By Gary Turner, MD, Xero UK

Cashflow management is vital for a growing business, especially at startup stage. Your small business exists to make you money and you can't do that unless you manage your finances and cashflow carefully. Here are five tips which will help you control spending and grow your business without taking excessive financial risks.

  1. Disciplined approach to financial planning and forecasting
It's useful to develop a financial plan or framework to keep track of finances coming into and out of your business. One model for your business might be to spend:
  • 50% of revenue on expenses (such as payroll or supplies)
  • 30% of revenue on building the business (such as expansion of equipment or recruiting costs)
  • 20% of revenue on the future, for developing new products and services
Different plans work for different businesses, and you should discuss this with your accountant to see what works best for you. As circumstances change, your financial plan should change too. Try to conduct some simple forecasting of your business for at least the next six months. Be realistic and try to estimate how much you will sell and how much you will spend. Plug these numbers into your financial plan and see if the results still work for your business.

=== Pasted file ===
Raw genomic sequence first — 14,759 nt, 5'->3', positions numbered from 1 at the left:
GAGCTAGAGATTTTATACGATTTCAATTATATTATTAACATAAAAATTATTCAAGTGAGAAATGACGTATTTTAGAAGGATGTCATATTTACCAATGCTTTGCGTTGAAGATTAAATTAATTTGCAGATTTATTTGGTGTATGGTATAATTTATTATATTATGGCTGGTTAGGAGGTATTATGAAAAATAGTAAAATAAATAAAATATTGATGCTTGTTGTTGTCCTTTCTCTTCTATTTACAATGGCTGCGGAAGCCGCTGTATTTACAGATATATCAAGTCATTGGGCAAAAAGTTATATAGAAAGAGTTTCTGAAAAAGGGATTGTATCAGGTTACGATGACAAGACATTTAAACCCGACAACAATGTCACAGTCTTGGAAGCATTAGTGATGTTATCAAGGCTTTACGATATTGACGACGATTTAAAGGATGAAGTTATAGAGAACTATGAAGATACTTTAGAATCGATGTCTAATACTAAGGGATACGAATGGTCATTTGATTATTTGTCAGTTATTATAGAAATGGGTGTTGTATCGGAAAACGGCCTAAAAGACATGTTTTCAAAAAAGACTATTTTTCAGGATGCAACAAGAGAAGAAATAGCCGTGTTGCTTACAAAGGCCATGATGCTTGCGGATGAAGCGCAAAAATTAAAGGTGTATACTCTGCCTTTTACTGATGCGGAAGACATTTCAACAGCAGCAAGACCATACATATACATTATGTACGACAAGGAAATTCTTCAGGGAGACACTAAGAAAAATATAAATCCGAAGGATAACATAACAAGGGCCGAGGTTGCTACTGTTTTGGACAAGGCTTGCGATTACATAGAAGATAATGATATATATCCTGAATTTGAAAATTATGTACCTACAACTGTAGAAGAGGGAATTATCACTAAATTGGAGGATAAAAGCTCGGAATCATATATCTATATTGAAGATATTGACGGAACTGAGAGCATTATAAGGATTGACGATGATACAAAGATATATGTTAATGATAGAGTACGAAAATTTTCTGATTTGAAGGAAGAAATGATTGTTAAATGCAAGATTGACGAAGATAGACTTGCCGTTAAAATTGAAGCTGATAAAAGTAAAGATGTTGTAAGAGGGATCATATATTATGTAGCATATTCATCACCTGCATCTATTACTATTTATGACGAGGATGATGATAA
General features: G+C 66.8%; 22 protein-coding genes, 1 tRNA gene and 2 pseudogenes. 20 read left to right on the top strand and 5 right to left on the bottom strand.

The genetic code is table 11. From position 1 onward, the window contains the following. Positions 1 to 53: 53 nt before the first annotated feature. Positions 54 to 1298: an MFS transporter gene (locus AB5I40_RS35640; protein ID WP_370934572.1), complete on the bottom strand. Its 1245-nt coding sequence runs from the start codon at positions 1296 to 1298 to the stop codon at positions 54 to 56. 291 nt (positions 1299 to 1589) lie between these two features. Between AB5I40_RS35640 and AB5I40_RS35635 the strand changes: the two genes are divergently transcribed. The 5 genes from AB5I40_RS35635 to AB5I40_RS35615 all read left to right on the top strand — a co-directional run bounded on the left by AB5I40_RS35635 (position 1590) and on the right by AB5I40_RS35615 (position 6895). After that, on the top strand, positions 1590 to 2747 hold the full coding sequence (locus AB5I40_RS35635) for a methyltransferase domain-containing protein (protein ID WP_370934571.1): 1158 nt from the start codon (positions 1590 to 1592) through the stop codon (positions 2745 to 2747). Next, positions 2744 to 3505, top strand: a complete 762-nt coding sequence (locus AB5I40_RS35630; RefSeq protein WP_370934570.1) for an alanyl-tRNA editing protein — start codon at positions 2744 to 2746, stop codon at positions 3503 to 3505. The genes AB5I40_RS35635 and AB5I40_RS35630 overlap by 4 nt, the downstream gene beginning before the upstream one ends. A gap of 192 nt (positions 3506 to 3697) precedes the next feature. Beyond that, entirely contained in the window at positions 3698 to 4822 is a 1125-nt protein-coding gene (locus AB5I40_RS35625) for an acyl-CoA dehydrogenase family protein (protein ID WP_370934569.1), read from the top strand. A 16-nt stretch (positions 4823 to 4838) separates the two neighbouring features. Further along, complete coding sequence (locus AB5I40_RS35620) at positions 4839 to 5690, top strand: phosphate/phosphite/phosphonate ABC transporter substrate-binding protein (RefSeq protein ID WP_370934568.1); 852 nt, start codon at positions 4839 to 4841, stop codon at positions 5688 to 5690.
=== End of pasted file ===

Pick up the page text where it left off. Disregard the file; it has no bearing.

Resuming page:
1. Accurate, regular bookkeeping and charting cashflow
The vital rule is to know your numbers, so keep your books accurate and up to date.

Good accounting software can create charts of inflows (sales of goods or services) and outflows (accounts payable) for your business. It will let you change the time period and other variables, so you can really understand what's happening. If you look at these charts over a period of weeks and months, you'll get an idea of the rates to which money flows into and out of your business. You can also track and report on key business metrics. These include accounts receivables aging, operating margins and inventory turnover. Having a good handle on these business metrics will help you manage your cash like a pro.

If your accounting information is updated regularly and you can review data in real-time using cloud- based accounts software, you’ll be able to see the financial state of your business at a glance.